San Sisto Vecchio
Old Basilica of Saint Sixtus
Basilica di San Sisto Vecchio
Zichtbaar 4.jpg
Facade
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41°52′49″N 12°29′46″E / 41.8804°N 12.496°E / 41.8804; 12.496Coordinates: 41°52′49″N 12°29′46″E / 41.8804°N 12.496°E / 41.8804; 12.496
LocationPiazzale Numa Pompilio 8, Rome
CountryItaly
Language(s)Italian
DenominationCatholic
TraditionRoman Rite
Religious orderDominican Order
Websitesansistoroma.it
History
Former name(s)Titulus Crescentianae
StatusMinor basilica, titular church
Founded4th century AD
Founder(s)Pope Anastasius I
DedicationPope Saint Sixtus II
Architecture
Architectural typeRomanesque, Baroque
Completed18th century
Administration
DioceseRome

The Basilica of San Sisto Vecchio (in Via Appia) is one of the over sixty minor basilicas among the churches of Rome, and a titular church since 600 AD. As such, it is connected to the title of a Cardinal priest, currently Antoine Kambanda.

Basilica

The Basilica was constructed in the fourth century and is recorded as the Titulus Crescentianae, thus relating the church to a certain Crescentia (possibly a Roman woman who founded the church.) According to tradition, the church was established by Pope Anastasius I (399–401).

The church is dedicated to Pope St. Sixtus II and houses his relics (transferred there from the Catacomb of Callixtus in the sixth century.)

San Sisto was rebuilt in the early 13th century by Pope Innocent III. The current church is the result of the restorations of Pope Benedict XIII in the 18th century, which left only the bell tower and the apse from the medieval church.

A 13th-century fresco cycle depicting scenes from the New Testament and the Apocrypha has been preserved.

Woodcut of San Sisto Vecchio in the 16th century, from Le cose maravigliose dell'alma città di Roma (Venice: Girolamo Francino, 1588)
Woodcut of San Sisto Vecchio in the 16th century, from Le cose maravigliose dell'alma città di Roma (Venice: Girolamo Francino, 1588)

Pope Honorius III entrusted the reform of the monastery at San Sisto Vecchio to Saint Dominic in the 1220s, intending it as part of the reformation of women's religious life in Rome. In 1219 Honorius then invited Dominic and his companions to take up permanent residence at the ancient Roman basilica of Santa Sabina, which they did in the early 1220. After that they founded a convent and studium on June 5, 1222, thus forming the original studium of the Dominican Order in Rome, out of which the 16th-century College of Saint Thomas at Santa Maria sopra Minerva and the Pontifical University of Saint Thomas Aquinas (Angelicum) would grow.[relevant?][1]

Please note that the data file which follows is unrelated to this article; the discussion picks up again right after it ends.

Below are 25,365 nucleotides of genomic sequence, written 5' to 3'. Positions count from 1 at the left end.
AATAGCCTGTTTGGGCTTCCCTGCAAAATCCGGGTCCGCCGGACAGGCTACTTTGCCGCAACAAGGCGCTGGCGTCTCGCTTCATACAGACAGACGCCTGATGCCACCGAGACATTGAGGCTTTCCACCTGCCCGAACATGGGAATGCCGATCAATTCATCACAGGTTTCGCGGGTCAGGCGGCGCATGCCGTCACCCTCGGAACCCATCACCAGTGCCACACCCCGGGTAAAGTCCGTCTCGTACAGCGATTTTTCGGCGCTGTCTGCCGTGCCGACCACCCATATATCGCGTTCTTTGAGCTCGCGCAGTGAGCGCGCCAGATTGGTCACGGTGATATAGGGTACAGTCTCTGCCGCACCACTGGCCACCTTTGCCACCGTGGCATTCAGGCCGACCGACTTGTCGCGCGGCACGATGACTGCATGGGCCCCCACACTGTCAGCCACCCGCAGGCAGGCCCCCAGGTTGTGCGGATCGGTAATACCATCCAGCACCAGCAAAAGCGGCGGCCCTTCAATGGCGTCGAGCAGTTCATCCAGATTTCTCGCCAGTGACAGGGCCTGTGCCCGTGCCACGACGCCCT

Dominican nuns still occupy the monastery at San Sisto Vecchio.[2]

Cardinal protectors

The following persons are known to have been Cardinal priests of S. Sisto (italics are used to denote special cases):[3][4][5][6]

References

  1. ^ Pierre Mandonnet, O.P., St. Dominic and His Work, Translated by Sister Mary Benedicta Larkin, O.P., B. Herder Book Co., St. Louis/London, 1948, Chapt. III, note 50: "If the installation at Santa Sabina does not date from 1220, at least it is from 1221. The official grant was made only in June, 1222 (Bullarium O.P., I, 15). But the terms of the papal bull show that there had been a concession earlier. Before that concession, the Pope said, the friars had no hospitium in Rome. At that time St. Sixtus was no longer theirs; Conrad of Metz could not have alluded to St. Sixtus, therefore, when he said in 1221: "the Pope has conferred on them a house in Rome" (Laurent no. 136[full citation needed]). It is possible that the Pope was waiting for the completion of the building that he was having done at Santa Sabina, before giving the title to the property, on June 5, 1222, to the new Master of the Order, elected not many days before." "Work III: Years of Experimental Activity (1215-19)". Archived from the original on 2012-06-18. Retrieved 2013-02-07. Accessed 2012-5-20.
  2. ^ "Stazione a San Sisto "Vecchio"". Stazioni Quaresimali. Pontificia Accademia Cultorum Martyrum. Archived from the original on March 6, 2016. Retrieved March 3, 2016.
  3. ^ Rudolf Hüls, Kardinäle, Klerus und Kirchen Roms, 1049-1130 (Tübingen: Max Niemeyer 1977), pp. 205-206.
  4. ^ Barbara Zenker, Die Mitglieder des Kardinalkollegiums, von 1130 bis 1159 (Wurzburg 1964), p. 102.
  5. ^ Conradus Eubel, Hierarchia catholica medii aevi I, editio altera (Monasterii 1913), p. 47. (1350-1436)
  6. ^ David M. Cheyney, Catholic-Hierarchy: San Sisto. Retrieved: 2016-03-16. (1368 - present)

Media related to San Sisto Vecchio (Rome) at Wikimedia Commons

Preceded by
San Silvestro in Capite
Landmarks of Rome
San Sisto Vecchio
Succeeded by
Santa Sofia a Via Boccea